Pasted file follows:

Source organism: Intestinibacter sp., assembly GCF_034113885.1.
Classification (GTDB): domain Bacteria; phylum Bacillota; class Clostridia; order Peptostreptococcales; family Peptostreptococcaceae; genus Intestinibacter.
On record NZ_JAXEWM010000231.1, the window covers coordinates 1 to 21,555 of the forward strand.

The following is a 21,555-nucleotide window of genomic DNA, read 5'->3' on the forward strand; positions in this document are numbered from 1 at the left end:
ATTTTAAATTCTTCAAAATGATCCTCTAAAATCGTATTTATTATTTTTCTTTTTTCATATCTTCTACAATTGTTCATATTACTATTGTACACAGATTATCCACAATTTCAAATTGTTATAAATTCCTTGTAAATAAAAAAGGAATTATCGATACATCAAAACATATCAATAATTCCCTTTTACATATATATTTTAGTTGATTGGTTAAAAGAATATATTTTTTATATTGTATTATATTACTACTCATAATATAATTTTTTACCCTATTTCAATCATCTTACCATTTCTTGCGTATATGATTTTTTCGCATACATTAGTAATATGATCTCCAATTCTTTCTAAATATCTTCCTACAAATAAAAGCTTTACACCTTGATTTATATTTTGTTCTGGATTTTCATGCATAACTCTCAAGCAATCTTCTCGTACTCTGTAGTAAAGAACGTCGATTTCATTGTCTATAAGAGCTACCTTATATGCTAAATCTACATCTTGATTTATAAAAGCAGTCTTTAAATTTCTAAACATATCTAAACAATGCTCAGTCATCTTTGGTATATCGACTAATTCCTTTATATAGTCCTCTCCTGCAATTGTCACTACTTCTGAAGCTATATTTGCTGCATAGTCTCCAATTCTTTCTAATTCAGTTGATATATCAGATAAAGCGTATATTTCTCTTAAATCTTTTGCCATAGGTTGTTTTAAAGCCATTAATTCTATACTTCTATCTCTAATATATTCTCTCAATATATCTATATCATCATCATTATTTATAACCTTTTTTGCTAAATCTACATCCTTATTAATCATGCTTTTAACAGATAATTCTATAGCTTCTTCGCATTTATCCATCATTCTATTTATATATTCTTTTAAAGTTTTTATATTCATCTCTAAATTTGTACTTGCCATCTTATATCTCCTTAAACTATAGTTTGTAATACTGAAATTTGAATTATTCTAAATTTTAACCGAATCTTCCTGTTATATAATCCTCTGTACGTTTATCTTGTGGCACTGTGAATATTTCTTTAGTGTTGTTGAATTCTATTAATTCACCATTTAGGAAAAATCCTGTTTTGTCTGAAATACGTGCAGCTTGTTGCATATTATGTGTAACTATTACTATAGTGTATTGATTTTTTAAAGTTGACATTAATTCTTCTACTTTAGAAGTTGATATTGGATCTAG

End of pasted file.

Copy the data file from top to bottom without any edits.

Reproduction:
Source organism: Intestinibacter sp., assembly GCF_034113885.1.
Classification (GTDB): domain Bacteria; phylum Bacillota; class Clostridia; order Peptostreptococcales; family Peptostreptococcaceae; genus Intestinibacter.
On record NZ_JAXEWM010000231.1, the window covers coordinates 1 to 21,555 of the forward strand.

The following is a 21,555-nucleotide window of genomic DNA, read 5'->3' on the forward strand; positions in this document are numbered from 1 at the left end:
ATTTTAAATTCTTCAAAATGATCCTCTAAAATCGTATTTATTATTTTTCTTTTTTCATATCTTCTACAATTGTTCATATTACTATTGTACACAGATTATCCACAATTTCAAATTGTTATAAATTCCTTGTAAATAAAAAAGGAATTATCGATACATCAAAACATATCAATAATTCCCTTTTACATATATATTTTAGTTGATTGGTTAAAAGAATATATTTTTTATATTGTATTATATTACTACTCATAATATAATTTTTTACCCTATTTCAATCATCTTACCATTTCTTGCGTATATGATTTTTTCGCATACATTAGTAATATGATCTCCAATTCTTTCTAAATATCTTCCTACAAATAAAAGCTTTACACCTTGATTTATATTTTGTTCTGGATTTTCATGCATAACTCTCAAGCAATCTTCTCGTACTCTGTAGTAAAGAACGTCGATTTCATTGTCTATAAGAGCTACCTTATATGCTAAATCTACATCTTGATTTATAAAAGCAGTCTTTAAATTTCTAAACATATCTAAACAATGCTCAGTCATCTTTGGTATATCGACTAATTCCTTTATATAGTCCTCTCCTGCAATTGTCACTACTTCTGAAGCTATATTTGCTGCATAGTCTCCAATTCTTTCTAATTCAGTTGATATATCAGATAAAGCGTATATTTCTCTTAAATCTTTTGCCATAGGTTGTTTTAAAGCCATTAATTCTATACTTCTATCTCTAATATATTCTCTCAATATATCTATATCATCATCATTATTTATAACCTTTTTTGCTAAATCTACATCCTTATTAATCATGCTTTTAACAGATAATTCTATAGCTTCTTCGCATTTATCCATCATTCTATTTATATATTCTTTTAAAGTTTTTATATTCATCTCTAAATTTGTACTTGCCATCTTATATCTCCTTAAACTATAGTTTGTAATACTGAAATTTGAATTATTCTAAATTTTAACCGAATCTTCCTGTTATATAATCCTCTGTACGTTTATCTTGTGGCACTGTGAATATTTCTTTAGTGTTGTTGAATTCTATTAATTCACCATTTAGGAAAAATCCTGTTTTGTCTGAAATACGTGCAGCTTGTTGCATATTATGTGTAACTATTACTATAGTGTATTGATTTTTTAAAGTTGACATTAATTCTTCTACTTTAGAAGTTGATATTGGATCTAG